I'm as Mad(off) as Hell: Ex athletes in financial peril
Today is a sad, dark day in New York City, even if the sun is finally shining. Hearing from the victims of Bernard Madoff was a stark illustration of the havoc this man wreaked on his financial victims. Glad he is going to jail for the rest of his life, but it's still small consolation to the hundreds of victims, including more than a few charities, whose banks and lives Madoff shattered.
Too many people wanted to believe Madoff was a financial genius. Madoff might have been the biggest, most brazen scammer of all time, but he's not the only one.
These are issues are issues I try to grapple with, in my book and in my consulting. How do we help everyone make better decisions about their financial futures? Yes, much of my work involves future, current and ex professional athletes, whose situations are somewhat unique. But too many people are falling prey to financial con artists. We can send Madoff and others to jail. We can tell people how to avoid financial scams. We can remember all horror stories about the victims. But, then what?
One example: Green Bay Packer legend Willie Davis reportedly lost $9 million in an investment in a community bank. Former NFL player Harry Carson is quoted:
"They're the guys who made the transition to life after (sports). They did the right things; they just went on with their lives," Carson says. "They haven't bothered anybody. They haven't asked for anything. All of a sudden: Bam! They're out of a job...Those are the guys my heart goes out to."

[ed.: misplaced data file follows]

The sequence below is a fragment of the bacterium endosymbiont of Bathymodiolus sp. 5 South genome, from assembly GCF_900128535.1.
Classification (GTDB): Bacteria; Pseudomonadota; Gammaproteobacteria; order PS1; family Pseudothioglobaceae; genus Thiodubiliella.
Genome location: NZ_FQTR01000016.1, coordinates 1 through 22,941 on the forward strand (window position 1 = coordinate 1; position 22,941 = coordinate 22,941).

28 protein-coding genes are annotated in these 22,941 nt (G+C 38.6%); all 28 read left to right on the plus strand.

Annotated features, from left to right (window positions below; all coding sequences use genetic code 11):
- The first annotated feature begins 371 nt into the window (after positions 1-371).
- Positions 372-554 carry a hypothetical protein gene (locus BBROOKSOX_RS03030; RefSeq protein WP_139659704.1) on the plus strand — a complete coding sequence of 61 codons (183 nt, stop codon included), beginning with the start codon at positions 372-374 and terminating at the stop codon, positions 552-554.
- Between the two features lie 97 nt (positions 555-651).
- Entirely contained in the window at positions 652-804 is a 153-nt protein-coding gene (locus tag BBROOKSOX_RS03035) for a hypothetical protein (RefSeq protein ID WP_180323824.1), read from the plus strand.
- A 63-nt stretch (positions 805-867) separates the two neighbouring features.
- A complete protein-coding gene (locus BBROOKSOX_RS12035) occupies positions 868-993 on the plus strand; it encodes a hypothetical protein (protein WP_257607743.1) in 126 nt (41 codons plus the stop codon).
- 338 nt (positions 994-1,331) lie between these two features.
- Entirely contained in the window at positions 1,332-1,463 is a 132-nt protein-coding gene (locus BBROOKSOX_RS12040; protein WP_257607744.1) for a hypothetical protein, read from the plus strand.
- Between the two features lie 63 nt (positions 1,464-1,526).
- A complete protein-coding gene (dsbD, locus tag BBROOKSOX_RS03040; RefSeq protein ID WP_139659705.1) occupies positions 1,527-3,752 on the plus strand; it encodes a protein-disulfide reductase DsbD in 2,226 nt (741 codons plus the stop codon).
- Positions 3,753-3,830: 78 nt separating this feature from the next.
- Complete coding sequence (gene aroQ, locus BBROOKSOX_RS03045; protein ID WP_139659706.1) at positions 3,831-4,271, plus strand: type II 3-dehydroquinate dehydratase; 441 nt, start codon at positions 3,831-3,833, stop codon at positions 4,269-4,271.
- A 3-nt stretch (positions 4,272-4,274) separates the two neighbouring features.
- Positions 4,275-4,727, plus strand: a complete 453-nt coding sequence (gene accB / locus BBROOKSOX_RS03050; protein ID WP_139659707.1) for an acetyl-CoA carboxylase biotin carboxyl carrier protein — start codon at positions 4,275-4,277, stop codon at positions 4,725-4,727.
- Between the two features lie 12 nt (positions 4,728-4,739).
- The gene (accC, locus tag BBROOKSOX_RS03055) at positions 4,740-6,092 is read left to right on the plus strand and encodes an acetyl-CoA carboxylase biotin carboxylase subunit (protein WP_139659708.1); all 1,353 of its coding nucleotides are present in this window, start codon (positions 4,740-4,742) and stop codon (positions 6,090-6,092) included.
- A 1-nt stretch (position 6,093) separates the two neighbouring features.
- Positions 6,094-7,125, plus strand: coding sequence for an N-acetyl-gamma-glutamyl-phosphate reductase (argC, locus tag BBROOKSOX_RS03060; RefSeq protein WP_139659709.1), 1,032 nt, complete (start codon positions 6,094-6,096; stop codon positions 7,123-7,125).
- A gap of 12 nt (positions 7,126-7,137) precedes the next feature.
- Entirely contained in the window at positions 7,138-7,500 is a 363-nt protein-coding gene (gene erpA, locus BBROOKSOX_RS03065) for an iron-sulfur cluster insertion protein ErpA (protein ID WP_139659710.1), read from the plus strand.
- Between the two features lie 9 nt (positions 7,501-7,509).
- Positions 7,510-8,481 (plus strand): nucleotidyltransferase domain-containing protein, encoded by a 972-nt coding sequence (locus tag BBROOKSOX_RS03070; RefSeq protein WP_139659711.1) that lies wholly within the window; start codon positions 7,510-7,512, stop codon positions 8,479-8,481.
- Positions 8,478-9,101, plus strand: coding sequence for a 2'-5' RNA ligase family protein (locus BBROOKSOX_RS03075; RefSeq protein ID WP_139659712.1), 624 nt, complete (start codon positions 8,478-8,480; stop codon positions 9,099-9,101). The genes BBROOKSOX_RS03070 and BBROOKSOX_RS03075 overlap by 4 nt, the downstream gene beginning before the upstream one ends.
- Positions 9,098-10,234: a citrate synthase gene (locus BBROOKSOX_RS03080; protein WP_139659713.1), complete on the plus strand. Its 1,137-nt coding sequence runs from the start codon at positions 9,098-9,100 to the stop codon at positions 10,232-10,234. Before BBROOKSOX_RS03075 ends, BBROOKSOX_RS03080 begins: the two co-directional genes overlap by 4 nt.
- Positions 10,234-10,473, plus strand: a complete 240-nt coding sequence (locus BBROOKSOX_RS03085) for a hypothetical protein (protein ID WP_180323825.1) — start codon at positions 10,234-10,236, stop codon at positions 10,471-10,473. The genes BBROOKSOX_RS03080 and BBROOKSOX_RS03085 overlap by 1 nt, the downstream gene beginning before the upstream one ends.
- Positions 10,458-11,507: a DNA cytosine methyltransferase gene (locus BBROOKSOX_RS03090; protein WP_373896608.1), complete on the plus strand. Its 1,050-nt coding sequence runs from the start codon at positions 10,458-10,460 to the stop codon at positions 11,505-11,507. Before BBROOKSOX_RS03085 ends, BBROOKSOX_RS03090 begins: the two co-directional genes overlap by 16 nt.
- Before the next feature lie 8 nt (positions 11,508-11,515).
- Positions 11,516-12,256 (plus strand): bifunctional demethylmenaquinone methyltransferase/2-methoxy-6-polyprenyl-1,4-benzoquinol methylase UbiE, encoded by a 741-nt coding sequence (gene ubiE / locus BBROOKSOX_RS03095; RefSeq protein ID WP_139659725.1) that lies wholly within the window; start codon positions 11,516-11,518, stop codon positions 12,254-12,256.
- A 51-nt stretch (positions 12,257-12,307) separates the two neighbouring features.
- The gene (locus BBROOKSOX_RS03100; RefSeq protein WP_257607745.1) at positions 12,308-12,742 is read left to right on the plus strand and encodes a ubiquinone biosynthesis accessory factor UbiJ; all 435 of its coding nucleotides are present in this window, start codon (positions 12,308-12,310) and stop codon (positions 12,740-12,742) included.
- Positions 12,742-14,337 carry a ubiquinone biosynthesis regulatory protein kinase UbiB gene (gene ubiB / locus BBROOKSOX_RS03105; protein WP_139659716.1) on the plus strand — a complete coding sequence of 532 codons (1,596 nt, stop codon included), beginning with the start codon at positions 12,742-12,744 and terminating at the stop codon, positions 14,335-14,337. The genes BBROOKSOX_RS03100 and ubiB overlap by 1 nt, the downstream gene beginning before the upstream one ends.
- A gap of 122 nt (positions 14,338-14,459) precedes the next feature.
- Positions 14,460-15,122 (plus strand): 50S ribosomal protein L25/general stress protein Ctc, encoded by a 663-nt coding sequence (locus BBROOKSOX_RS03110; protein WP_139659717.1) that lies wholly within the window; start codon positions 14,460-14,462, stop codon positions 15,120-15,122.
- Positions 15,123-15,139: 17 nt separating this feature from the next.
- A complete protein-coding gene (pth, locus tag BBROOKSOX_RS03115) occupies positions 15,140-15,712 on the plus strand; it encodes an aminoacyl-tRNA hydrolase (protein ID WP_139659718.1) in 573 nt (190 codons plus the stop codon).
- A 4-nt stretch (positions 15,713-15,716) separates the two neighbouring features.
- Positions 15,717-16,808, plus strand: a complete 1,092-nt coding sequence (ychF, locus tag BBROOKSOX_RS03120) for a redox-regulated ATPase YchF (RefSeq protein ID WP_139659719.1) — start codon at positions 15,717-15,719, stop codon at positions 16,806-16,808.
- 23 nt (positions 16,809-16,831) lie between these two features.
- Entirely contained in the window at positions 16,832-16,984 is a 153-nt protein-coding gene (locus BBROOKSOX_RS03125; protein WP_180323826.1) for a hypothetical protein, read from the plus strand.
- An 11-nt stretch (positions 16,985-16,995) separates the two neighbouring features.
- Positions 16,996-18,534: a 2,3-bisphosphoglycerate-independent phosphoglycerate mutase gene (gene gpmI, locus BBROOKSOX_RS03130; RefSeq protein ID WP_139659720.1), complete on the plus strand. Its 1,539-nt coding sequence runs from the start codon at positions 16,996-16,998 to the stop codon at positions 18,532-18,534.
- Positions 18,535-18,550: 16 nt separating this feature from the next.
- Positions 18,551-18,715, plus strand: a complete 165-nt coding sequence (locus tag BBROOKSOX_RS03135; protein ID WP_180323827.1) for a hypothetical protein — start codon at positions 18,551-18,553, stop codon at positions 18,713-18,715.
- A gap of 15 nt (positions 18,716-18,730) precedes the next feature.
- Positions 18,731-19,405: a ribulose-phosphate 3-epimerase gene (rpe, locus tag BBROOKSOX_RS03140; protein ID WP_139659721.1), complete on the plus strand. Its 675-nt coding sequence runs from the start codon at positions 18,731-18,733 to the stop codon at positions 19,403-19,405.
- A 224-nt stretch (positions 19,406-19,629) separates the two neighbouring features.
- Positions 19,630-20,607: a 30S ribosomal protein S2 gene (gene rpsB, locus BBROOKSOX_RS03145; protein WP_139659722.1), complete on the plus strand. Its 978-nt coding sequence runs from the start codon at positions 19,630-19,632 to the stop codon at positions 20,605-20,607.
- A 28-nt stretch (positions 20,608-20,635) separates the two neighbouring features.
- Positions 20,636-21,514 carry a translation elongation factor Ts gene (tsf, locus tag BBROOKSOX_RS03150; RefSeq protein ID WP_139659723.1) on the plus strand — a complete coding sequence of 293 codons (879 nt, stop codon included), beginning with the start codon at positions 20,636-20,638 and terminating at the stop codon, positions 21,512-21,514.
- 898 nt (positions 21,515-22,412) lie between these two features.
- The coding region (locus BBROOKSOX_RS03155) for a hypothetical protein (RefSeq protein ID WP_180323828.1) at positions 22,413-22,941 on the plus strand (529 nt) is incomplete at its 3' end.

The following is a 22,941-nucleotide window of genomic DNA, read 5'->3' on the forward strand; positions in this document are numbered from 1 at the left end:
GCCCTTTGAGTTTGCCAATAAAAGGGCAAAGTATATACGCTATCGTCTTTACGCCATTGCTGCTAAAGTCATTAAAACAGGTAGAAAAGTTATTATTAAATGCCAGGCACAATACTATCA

It breaks my heart when current and ex pro athletes run into financial problems. In fact, it makes me Mad as Hell. Speaking of my general state, here's what I wrote in the introduction to my book, Money Players:
I’m Mad as Hell...and You Shouldn’t Take It Anymore
Becoming a professional athlete is a dream come true. But it can also become a nightmare, especially if you make poor career and financial decisions. If you want to read some sad, sobering stories just google “professional athlete” and “bankruptcy.” On the other hand, if you want to chart a path that leads to financial security, read Money Players.
Many professional athletes achieve financial success. Many do not. Failure in the business of sports is unfortunately too common for athletes, because they live in a world that often encourages poor financial decisions. And, with careers in the NBA, NFL and MLB averaging three to five years, playing catch-up is a losing strategy.
When I hear about athletes throwing away the opportunity for financial success, I feel like news anchor Howard Beale in the 1976 movie Network. I want to stick my head out of the window and yell, “I’m mad as hell and I’m not going to take this anymore!”
This is also from Money Players:
When the infamous thief Willie Sutton was asked why he robbed banks, he said, “Because that’s where the money is.” For the exact same reason, crooks target professional athletes. Young, financially inexperienced and often surrounded by “yes” people, professional athletes are magnets for scam artists. Instead of holding a gun on them, they get pro athletes to willingly, even eagerly, hand over their money.
The late Gene Upshaw, then NFLPA executive director, believed that the reported cases are just “the tip of the iceberg.” He added, “There are many cases out there where players are too embarrassed to report the fraud.
Unfortunately, with the extreme and protracted downturn in our economy, we're now dealing with the whole iceberg.
Professional athletes need to get mad. Really friggn' mad. Like Mr. Beale.